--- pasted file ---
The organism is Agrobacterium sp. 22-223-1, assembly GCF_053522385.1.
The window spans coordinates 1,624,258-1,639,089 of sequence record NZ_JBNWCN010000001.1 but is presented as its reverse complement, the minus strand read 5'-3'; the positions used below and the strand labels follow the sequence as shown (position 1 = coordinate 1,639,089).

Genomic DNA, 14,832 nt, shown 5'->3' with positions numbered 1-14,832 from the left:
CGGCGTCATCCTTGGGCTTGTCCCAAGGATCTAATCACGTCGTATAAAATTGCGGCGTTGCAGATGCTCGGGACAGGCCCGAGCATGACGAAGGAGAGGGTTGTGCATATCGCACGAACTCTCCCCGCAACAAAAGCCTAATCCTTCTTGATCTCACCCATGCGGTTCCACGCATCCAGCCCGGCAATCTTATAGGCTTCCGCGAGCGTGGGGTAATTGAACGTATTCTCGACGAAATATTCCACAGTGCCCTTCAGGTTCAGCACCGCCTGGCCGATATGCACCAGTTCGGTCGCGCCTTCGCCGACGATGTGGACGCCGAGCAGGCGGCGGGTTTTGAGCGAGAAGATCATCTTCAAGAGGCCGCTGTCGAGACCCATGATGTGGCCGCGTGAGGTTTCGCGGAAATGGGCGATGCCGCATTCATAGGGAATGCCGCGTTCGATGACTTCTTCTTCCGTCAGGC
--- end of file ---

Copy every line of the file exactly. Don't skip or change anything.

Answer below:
The organism is Agrobacterium sp. 22-223-1, assembly GCF_053522385.1.
The window spans coordinates 1,624,258-1,639,089 of sequence record NZ_JBNWCN010000001.1 but is presented as its reverse complement, the minus strand read 5'-3'; the positions used below and the strand labels follow the sequence as shown (position 1 = coordinate 1,639,089).

Genomic DNA, 14,832 nt, shown 5'->3' with positions numbered 1-14,832 from the left:
CGGCGTCATCCTTGGGCTTGTCCCAAGGATCTAATCACGTCGTATAAAATTGCGGCGTTGCAGATGCTCGGGACAGGCCCGAGCATGACGAAGGAGAGGGTTGTGCATATCGCACGAACTCTCCCCGCAACAAAAGCCTAATCCTTCTTGATCTCACCCATGCGGTTCCACGCATCCAGCCCGGCAATCTTATAGGCTTCCGCGAGCGTGGGGTAATTGAACGTATTCTCGACGAAATATTCCACAGTGCCCTTCAGGTTCAGCACCGCCTGGCCGATATGCACCAGTTCGGTCGCGCCTTCGCCGACGATGTGGACGCCGAGCAGGCGGCGGGTTTTGAGCGAGAAGATCATCTTCAAGAGGCCGCTGTCGAGACCCATGATGTGGCCGCGTGAGGTTTCGCGGAAATGGGCGATGCCGCATTCATAGGGAATGCCGCGTTCGATGACTTCTTCTTCCGTCAGGC